The impacts of decentralization on health care seeking behaviors in Uganda
International Journal of Health Planning and Management
Department of International Health and Development, School Public Health and Tropical Medicine, Tulane University, 1440 Canal Street, New Orleans, LA 70112, United States; Department of Economics, University of North Carolina, Chapel Hill, NC, United States; Institute of Public Health, Makerere University, Kampala, Uganda
This paper examines the impacts of a public sector decentralization program on health care seeking behaviors in Uganda in the 1990s. Shifting priorities by local governments in Uganda's decentralized health system away from provision of primary health care, in particular the provision of public goods or goods with substantial consumption externalities, and toward provision of private health goods such as curative care are linked to shifts in individual-level care utilization behaviors. This analysis finds that, while the country has been undergoing a multitude of changes in recent years, decentralization appears to have led to increases in the use of curative services with largely private benefits, perhaps at the expense of the use of primary health care services and services with consumption externalities. A longer period of analysis is required to determine the persistence of these effects. Copyright © 2006 John Wiley & Sons, Ltd.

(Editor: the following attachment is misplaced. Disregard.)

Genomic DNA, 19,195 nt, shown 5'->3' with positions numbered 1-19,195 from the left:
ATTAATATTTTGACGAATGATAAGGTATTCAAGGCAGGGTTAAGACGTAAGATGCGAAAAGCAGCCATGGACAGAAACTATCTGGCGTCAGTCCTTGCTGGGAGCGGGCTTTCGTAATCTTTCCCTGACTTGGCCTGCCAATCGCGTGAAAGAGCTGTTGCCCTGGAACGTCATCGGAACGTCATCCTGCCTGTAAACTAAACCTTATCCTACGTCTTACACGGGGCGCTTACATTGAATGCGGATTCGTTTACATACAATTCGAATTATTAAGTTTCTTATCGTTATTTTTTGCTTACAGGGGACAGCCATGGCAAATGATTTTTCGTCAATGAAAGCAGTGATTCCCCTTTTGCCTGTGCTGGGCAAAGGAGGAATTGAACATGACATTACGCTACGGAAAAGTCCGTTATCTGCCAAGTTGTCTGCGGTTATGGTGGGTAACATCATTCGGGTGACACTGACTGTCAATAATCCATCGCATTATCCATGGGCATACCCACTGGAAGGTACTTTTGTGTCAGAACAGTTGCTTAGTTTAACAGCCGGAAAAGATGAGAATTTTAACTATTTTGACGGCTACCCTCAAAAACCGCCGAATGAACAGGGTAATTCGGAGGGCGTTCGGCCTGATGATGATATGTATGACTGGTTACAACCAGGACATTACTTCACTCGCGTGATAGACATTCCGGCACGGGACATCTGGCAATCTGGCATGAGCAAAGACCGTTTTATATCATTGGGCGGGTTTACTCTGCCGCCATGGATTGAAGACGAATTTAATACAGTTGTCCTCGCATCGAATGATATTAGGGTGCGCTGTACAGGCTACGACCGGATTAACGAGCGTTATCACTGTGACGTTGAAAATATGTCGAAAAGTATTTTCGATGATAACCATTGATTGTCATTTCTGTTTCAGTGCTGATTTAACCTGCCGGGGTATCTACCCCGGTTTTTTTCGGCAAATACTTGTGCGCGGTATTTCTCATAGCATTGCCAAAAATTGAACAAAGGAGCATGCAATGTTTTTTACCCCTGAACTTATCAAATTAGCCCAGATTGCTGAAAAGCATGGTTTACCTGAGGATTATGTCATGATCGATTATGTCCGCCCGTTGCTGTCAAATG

decentralization; health policy; health services; public sector; acquired immune deficiency syndrome; article; budget; decentralization; evidence based practice; government; health care delivery; health care policy; health care system; health care utilization; health program; health service; help seeking behavior; Human immunodeficiency virus infection; immunization; outcomes research; primary health care; Uganda; vaccination; Health Care Reform; Health Care Surveys; Health Priorities; Humans; Patient Acceptance of Health Care; Politics; Primary Health Care; Privatization; Regional Health Planning; Uganda; Africa; East Africa; Sub-Saharan Africa; Uganda